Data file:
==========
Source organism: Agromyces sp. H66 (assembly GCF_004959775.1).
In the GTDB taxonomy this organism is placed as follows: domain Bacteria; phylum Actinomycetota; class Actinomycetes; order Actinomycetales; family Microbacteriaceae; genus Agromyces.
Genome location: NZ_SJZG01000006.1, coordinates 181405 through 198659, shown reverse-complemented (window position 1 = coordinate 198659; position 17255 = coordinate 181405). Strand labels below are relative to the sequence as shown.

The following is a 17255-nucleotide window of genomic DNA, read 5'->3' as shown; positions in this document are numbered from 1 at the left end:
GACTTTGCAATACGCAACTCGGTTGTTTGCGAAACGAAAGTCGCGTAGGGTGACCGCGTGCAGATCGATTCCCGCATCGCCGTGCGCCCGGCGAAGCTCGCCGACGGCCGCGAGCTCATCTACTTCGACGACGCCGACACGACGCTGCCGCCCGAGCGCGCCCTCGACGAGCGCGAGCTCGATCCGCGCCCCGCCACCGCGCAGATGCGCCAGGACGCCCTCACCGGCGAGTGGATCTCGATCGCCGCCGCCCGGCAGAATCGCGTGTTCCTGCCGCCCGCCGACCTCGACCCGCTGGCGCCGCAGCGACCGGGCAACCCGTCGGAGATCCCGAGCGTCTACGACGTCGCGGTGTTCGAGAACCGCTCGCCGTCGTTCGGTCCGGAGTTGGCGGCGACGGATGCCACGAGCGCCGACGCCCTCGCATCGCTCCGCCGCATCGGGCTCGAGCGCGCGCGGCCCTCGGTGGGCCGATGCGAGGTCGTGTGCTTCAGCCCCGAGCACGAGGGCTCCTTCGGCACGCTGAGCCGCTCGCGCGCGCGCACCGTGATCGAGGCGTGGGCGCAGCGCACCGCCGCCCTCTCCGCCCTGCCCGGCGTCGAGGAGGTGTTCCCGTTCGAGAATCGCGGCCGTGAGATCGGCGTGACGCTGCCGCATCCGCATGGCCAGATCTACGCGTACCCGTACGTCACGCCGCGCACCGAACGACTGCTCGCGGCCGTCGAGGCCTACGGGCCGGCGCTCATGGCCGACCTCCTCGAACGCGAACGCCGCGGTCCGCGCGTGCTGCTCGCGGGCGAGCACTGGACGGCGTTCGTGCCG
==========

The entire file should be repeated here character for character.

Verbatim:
Source organism: Agromyces sp. H66 (assembly GCF_004959775.1).
In the GTDB taxonomy this organism is placed as follows: domain Bacteria; phylum Actinomycetota; class Actinomycetes; order Actinomycetales; family Microbacteriaceae; genus Agromyces.
Genome location: NZ_SJZG01000006.1, coordinates 181405 through 198659, shown reverse-complemented (window position 1 = coordinate 198659; position 17255 = coordinate 181405). Strand labels below are relative to the sequence as shown.

The following is a 17255-nucleotide window of genomic DNA, read 5'->3' as shown; positions in this document are numbered from 1 at the left end:
GACTTTGCAATACGCAACTCGGTTGTTTGCGAAACGAAAGTCGCGTAGGGTGACCGCGTGCAGATCGATTCCCGCATCGCCGTGCGCCCGGCGAAGCTCGCCGACGGCCGCGAGCTCATCTACTTCGACGACGCCGACACGACGCTGCCGCCCGAGCGCGCCCTCGACGAGCGCGAGCTCGATCCGCGCCCCGCCACCGCGCAGATGCGCCAGGACGCCCTCACCGGCGAGTGGATCTCGATCGCCGCCGCCCGGCAGAATCGCGTGTTCCTGCCGCCCGCCGACCTCGACCCGCTGGCGCCGCAGCGACCGGGCAACCCGTCGGAGATCCCGAGCGTCTACGACGTCGCGGTGTTCGAGAACCGCTCGCCGTCGTTCGGTCCGGAGTTGGCGGCGACGGATGCCACGAGCGCCGACGCCCTCGCATCGCTCCGCCGCATCGGGCTCGAGCGCGCGCGGCCCTCGGTGGGCCGATGCGAGGTCGTGTGCTTCAGCCCCGAGCACGAGGGCTCCTTCGGCACGCTGAGCCGCTCGCGCGCGCGCACCGTGATCGAGGCGTGGGCGCAGCGCACCGCCGCCCTCTCCGCCCTGCCCGGCGTCGAGGAGGTGTTCCCGTTCGAGAATCGCGGCCGTGAGATCGGCGTGACGCTGCCGCATCCGCATGGCCAGATCTACGCGTACCCGTACGTCACGCCGCGCACCGAACGACTGCTCGCGGCCGTCGAGGCCTACGGGCCGGCGCTCATGGCCGACCTCCTCGAACGCGAACGCCGCGGTCCGCGCGTGCTGCTCGCGGGCGAGCACTGGACGGCGTTCGTGCCG